Turkish President Recep Tayyip Erdogan has said that the recent violence in the Gaza Strip shows that the United Nations has "collapsed".
"If the silence on Israel's tyranny continues, the world will rapidly be dragged into chaos where banditry prevails," said Erdogan in Ankara on Wednesday.
On Tuesday, Erdogan accused the Tel Aviv regime of "state terror" and "genocide" over the Palestinian deaths.
"What Israel has done is genocide," the Turkish president said, adding, "I condemn this humanitarian drama, the genocide, from whichever side it comes, Israel or America.”
“We will continue to stand with Palestinian people with determination," he added.
Ankara has withdrawn its ambassador to Israel for consultations and called on Israel's ambassador to Ankara to leave.
In turn, Israel has ordered the Turkish consul in Jerusalem al-Quds to leave.
Earlier on Wednesday, Erdogan expressed serious concern over the number of casualties in the protests on the Gaza border, during a phone conversation with Russian President Vladimir Putin.
Russian Foreign Minister Sergei Lavrov also criticized Israel for its propaganda against the people of the Gaza Strip who have been protesting against Israel’s occupation of the Palestinian territories.
Meanwhile, protests have been held all over the globe to condemn Israel's massacre of unarmed protesters in the Gaza Strip.
Pakistanis held rallies in the port city of Karachi to in solidarity with the families of those killed during the protests.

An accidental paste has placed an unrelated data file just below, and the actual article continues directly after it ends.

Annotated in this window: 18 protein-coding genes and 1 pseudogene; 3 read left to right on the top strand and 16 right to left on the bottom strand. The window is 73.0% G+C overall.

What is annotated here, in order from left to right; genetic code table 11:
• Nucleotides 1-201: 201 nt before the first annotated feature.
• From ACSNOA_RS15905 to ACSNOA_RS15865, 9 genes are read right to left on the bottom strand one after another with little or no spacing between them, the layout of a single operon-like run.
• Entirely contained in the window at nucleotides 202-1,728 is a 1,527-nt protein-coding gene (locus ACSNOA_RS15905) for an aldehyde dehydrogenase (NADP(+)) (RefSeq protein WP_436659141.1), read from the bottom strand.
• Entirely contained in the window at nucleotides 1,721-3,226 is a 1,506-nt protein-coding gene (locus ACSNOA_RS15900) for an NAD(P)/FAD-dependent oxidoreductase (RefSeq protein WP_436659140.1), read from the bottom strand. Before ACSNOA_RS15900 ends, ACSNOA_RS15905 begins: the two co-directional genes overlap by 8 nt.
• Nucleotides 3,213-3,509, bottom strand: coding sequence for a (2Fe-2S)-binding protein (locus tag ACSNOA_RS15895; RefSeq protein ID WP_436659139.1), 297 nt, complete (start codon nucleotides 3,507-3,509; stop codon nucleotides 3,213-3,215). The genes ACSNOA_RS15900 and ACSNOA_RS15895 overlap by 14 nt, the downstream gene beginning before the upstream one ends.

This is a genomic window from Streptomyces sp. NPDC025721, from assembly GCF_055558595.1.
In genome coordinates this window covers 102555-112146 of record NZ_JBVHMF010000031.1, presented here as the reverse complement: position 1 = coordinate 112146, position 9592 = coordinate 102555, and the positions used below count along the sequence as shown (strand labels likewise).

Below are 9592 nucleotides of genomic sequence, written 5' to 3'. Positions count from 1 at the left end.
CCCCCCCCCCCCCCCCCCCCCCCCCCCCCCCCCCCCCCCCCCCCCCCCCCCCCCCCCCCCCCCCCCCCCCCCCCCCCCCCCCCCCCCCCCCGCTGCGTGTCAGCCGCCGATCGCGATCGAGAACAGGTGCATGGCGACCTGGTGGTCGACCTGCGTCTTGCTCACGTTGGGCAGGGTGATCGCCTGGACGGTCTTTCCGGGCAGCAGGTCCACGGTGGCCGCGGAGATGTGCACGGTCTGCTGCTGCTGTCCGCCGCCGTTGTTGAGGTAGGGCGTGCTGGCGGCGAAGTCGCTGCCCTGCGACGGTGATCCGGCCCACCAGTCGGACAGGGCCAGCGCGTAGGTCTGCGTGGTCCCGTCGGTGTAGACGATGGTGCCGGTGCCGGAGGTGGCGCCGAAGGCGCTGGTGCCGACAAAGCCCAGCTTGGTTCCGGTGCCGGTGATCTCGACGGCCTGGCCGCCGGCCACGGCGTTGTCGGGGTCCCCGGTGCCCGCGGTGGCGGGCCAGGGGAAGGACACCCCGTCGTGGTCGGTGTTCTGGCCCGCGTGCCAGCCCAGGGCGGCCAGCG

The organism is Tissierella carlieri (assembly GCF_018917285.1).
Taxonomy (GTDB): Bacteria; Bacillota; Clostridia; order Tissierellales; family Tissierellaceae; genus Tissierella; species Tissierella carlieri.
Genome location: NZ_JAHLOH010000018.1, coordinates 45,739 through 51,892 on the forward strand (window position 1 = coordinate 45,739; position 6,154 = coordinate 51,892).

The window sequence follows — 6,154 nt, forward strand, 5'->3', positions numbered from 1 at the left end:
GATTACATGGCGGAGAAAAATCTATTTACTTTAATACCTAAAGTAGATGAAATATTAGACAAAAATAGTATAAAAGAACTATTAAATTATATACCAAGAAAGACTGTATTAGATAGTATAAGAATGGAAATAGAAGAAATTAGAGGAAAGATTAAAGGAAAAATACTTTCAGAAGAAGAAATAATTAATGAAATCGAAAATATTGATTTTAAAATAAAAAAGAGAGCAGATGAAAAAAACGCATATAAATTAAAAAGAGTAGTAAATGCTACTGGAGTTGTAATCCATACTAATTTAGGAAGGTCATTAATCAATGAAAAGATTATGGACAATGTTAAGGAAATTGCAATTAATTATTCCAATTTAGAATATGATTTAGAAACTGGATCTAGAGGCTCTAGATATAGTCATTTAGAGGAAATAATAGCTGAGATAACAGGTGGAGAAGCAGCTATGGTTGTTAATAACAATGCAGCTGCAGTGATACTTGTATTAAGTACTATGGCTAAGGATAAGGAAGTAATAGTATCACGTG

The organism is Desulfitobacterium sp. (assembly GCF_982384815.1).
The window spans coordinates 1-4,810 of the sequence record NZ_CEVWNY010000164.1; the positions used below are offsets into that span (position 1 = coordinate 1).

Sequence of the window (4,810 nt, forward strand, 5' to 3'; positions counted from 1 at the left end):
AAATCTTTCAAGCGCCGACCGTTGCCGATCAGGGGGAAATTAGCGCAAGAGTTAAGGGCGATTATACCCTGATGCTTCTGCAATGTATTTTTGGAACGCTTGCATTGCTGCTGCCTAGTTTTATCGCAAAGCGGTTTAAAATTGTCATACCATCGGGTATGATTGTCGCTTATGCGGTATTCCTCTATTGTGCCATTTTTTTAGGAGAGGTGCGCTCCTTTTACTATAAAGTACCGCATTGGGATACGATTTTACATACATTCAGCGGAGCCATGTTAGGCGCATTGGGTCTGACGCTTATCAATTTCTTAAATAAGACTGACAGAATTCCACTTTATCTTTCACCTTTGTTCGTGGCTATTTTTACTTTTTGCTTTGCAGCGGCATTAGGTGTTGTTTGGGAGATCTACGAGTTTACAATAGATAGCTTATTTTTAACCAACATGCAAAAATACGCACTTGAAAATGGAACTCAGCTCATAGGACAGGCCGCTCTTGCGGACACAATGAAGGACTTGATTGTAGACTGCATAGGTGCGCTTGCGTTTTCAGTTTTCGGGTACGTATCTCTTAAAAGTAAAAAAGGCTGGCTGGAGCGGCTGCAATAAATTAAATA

In Latin America, pro-Palestinian activists marched in Brazil’s Sao Paulo, Bolivia’s La Paz and the Argentine capital Bonus Aires.
In the US, people took to the streets of Chicago and San Francisco to protest against Washington's decision to move the American embassy in Israel to the occupied Jerusalem al-Quds.
Protesters in San Francisco chanted anti-Israel slogans outside the Israeli Consulate General.
There have been similar rallies in the UK, Sweden, Turkey and elsewhere.
Israeli forces killed at least 62 Palestinians during protests near the Gaza fence on the eve of the 70th anniversary of the Nakba Day (the Day of Catastrophe), which coincided this year with the relocation of the US embassy from Tel Aviv to the occupied city of Jerusalem al-Quds.
More than 2,700 Palestinians were also wounded as the Israeli forces used snipers, airstrikes, tank fire and tear gas to target the demonstrators.
The occupied territories have witnessed new tensions ever since US President Donald Trump on December 6, 2017, announced Washington's recognition of Jerusalem al-Quds as Israel’s “capital” and said the United States would move the US embassy to the city.
The dramatic decision triggered demonstrations in the occupied Palestinian territories as well as Iran, Turkey, Egypt, Jordan, Tunisia, Algeria, Iraq, Morocco and other Muslim countries.
The status of Jerusalem al-Quds is the thorniest issue in the decades-long Israeli-Palestinian conflict.
The Palestinians see East Jerusalem as the capital of their future state.
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